These deals only work if they are items you usually pay for. We turn down the daily deals most times but the odd time we get a coupon for something we would buy anyways and we jump on it. You’re right…we need self control when it comes to daily deals.

  3. Anonymous

    Nice post, Nickel. I was cracking up when reading, “my brain was temporarily blinded by that huge percentage off.” Marketers aren’t dummies…they know the consumers’ brain better than anyone and a big discount is always a great hook.

  4. Anonymous

    I almost think that the sheer number of deals I’m now offered makes me LESS likely to take any of them. In addition to Groupon and LivingSocial, I get offers from Angie’s List, OpenTable, and other services that I’ve used. There are so many that I skim then headline and then move on. I’m tempted to buy one maybe once a month, but then I get distracted by the next one and forget. To date, I’ve purchased only three in the last year, and they were all for things I would have bought anyway.

  5. Anonymous

    There are some deals to be had if you’re careful. I bought 4 tickets to our local auto show for my sister-in-law through Groupon for $6 with a special $10 promo. They norally would have cost $32. I also got an offer for $12 for 4 movie tickets, 2 large popcorns and 4 sodas at our local “cheap theatre”. With this deal the kids will think we’re living high on the hog as we only go to a movie theatre about 1-2 times a year and generally bring our own snacks. I have been tempted to make some bad choices, however. Between Groupon, some local offerings, and (particularly when you can get a $25 certificate for $2, and just need to spend $35). There are some deals, but there are definitely many budget busters also.

  6. Anonymous

    You should only get a deal that you really can use. My wife and I are tempted often but rest when we ask ourselves will we really use this. And sometimes they are you used to bring you to the store and spend more. I did get a great deal and few weeks ago, the only one have purchased so far (4 Clipper tickets and a jersey for $100). Couldn’t pass that up my kids wanted to go to a NBA game. This is the only way I could afford to go at a reasonable price.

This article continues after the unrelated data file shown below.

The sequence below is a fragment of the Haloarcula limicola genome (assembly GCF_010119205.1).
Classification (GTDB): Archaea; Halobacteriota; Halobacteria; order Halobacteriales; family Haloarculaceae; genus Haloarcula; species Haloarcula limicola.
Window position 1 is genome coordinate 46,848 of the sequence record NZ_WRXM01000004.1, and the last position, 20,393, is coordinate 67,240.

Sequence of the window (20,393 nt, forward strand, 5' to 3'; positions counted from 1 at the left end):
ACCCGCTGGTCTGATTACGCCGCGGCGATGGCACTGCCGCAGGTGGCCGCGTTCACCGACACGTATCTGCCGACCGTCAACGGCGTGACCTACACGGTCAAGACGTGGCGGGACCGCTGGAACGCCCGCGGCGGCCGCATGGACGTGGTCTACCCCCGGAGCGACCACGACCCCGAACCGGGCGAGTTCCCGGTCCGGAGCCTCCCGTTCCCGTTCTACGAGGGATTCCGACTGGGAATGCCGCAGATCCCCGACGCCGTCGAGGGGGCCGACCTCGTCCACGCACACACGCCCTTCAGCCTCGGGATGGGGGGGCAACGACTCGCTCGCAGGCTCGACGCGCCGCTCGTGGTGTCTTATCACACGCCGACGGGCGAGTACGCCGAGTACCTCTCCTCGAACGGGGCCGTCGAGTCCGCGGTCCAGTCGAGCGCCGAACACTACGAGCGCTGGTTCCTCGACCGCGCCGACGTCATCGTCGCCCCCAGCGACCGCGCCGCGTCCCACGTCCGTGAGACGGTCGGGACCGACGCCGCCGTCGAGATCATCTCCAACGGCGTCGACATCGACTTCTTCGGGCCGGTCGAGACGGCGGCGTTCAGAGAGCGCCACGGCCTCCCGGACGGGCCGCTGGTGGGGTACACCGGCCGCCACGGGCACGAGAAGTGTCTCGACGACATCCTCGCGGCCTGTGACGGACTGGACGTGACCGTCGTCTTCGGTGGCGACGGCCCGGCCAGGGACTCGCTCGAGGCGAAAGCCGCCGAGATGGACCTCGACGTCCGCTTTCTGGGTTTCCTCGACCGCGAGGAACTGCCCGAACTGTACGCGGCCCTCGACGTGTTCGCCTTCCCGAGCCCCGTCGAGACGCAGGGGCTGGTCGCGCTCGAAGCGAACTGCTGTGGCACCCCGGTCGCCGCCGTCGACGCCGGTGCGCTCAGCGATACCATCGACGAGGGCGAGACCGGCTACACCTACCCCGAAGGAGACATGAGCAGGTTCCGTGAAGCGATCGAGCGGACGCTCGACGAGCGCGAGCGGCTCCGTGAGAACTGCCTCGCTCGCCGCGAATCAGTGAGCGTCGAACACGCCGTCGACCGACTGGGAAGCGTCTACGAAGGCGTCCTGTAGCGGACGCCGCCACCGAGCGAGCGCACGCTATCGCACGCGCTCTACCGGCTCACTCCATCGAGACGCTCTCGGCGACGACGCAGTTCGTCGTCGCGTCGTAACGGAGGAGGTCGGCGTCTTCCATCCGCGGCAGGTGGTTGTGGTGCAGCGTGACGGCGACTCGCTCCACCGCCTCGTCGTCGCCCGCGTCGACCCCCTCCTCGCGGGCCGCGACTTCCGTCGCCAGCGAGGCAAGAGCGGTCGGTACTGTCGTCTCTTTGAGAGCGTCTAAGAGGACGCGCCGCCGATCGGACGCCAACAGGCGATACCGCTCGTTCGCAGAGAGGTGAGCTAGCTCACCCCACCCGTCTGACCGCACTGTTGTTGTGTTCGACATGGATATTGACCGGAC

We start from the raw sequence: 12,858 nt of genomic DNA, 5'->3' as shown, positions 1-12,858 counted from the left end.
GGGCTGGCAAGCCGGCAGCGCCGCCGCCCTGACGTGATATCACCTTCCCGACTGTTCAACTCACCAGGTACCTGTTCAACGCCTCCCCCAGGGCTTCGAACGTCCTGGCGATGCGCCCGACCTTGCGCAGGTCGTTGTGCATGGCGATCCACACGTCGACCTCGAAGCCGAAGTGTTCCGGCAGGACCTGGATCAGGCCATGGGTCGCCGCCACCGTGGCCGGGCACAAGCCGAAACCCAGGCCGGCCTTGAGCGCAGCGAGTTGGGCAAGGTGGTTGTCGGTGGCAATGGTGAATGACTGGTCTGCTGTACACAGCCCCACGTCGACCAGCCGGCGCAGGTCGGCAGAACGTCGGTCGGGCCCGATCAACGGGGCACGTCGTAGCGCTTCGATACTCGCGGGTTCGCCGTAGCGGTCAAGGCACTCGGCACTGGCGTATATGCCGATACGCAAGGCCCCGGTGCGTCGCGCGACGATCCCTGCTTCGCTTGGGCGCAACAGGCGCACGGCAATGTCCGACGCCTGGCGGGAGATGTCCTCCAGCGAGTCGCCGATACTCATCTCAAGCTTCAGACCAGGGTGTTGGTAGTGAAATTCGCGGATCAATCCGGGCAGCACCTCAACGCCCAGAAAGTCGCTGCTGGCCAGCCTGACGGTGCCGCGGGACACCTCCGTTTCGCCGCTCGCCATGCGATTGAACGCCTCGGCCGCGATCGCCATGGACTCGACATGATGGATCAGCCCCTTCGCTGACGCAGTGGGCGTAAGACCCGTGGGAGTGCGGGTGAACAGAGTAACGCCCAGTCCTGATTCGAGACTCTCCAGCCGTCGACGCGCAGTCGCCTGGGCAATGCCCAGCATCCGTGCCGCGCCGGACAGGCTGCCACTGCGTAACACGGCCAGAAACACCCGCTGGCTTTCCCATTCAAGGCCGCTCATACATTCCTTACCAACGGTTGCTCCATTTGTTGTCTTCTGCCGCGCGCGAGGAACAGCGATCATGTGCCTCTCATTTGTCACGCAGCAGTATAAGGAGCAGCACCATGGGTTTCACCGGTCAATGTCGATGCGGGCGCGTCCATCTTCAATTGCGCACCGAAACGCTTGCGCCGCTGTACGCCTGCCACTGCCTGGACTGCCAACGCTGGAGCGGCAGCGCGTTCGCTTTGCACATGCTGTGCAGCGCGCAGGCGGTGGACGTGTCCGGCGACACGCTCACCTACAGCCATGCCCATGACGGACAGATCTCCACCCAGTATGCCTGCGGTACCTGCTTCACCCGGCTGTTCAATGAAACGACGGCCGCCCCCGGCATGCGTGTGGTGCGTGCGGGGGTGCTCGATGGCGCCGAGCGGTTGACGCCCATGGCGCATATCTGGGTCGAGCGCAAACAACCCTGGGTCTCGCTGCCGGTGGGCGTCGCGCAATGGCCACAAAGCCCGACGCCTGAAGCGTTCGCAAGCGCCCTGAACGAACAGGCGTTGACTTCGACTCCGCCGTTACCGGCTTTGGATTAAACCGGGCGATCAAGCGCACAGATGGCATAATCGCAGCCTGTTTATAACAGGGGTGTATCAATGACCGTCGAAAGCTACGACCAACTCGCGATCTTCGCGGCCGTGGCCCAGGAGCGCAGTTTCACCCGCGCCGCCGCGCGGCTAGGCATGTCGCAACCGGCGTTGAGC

7. Anonymous

    These deals can be very helpful in stretching your budget but can also kill your budget. Same as deals at the grocery store, coupons and cc. Things can be helpful or harmful depending on how we use them.

  8. Anonymous

    I have finally realized (learning by my own mistakes) that a 50% off deal is not enough to make eating out cheaper than eating at home. Especially by the time you add up the cost of the coupon, any extra you go over the coupon, and tax and tip. Even the “free” pancakes we got from IHOP on national pancake day ended up costing us almost a dollar a pancake by the time we made the “suggested” donation and a tip. I could have made cheaper pancakes at home, they would have been better, and it wouldn’t have taken me any extra time than it did to drive over there, wait to be served, etc.

  9. Anonymous

    So true. I bought my first groupon deal this weekend. It was for a restaurant that my wife and I always wanted to try out and so getting $15 off seemed like a good deal. But at the end of the day, we are still spending more going out than we would having a nice dinner at home. So I just have to remember to be selective and only order deals for things I am going to purchase anyway.

    People need to remember that when something is half off, you still have to come up with the other half which can be substantial.